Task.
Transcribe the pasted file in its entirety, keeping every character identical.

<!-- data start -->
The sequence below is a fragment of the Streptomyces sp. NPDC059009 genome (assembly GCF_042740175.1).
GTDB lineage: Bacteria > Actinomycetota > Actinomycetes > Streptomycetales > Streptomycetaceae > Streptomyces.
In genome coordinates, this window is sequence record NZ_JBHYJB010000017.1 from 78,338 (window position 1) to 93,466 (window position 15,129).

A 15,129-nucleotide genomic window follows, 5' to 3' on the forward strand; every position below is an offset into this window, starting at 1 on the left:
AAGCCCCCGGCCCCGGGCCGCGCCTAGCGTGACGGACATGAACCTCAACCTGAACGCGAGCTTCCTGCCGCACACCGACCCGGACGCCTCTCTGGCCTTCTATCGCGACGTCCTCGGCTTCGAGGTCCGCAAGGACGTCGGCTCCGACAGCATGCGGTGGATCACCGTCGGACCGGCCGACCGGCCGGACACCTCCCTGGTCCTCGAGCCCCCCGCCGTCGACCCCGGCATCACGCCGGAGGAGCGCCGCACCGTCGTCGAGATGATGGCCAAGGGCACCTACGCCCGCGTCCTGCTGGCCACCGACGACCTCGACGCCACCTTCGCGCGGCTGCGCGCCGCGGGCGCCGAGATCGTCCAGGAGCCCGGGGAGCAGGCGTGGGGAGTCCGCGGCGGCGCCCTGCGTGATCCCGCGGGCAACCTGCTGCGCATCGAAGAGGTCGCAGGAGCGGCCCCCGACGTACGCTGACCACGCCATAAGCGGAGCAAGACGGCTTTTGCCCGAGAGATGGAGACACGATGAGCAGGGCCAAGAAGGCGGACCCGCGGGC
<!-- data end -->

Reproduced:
The sequence below is a fragment of the Streptomyces sp. NPDC059009 genome (assembly GCF_042740175.1).
GTDB lineage: Bacteria > Actinomycetota > Actinomycetes > Streptomycetales > Streptomycetaceae > Streptomyces.
In genome coordinates, this window is sequence record NZ_JBHYJB010000017.1 from 78,338 (window position 1) to 93,466 (window position 15,129).

A 15,129-nucleotide genomic window follows, 5' to 3' on the forward strand; every position below is an offset into this window, starting at 1 on the left:
AAGCCCCCGGCCCCGGGCCGCGCCTAGCGTGACGGACATGAACCTCAACCTGAACGCGAGCTTCCTGCCGCACACCGACCCGGACGCCTCTCTGGCCTTCTATCGCGACGTCCTCGGCTTCGAGGTCCGCAAGGACGTCGGCTCCGACAGCATGCGGTGGATCACCGTCGGACCGGCCGACCGGCCGGACACCTCCCTGGTCCTCGAGCCCCCCGCCGTCGACCCCGGCATCACGCCGGAGGAGCGCCGCACCGTCGTCGAGATGATGGCCAAGGGCACCTACGCCCGCGTCCTGCTGGCCACCGACGACCTCGACGCCACCTTCGCGCGGCTGCGCGCCGCGGGCGCCGAGATCGTCCAGGAGCCCGGGGAGCAGGCGTGGGGAGTCCGCGGCGGCGCCCTGCGTGATCCCGCGGGCAACCTGCTGCGCATCGAAGAGGTCGCAGGAGCGGCCCCCGACGTACGCTGACCACGCCATAAGCGGAGCAAGACGGCTTTTGCCCGAGAGATGGAGACACGATGAGCAGGGCCAAGAAGGCGGACCCGCGGGC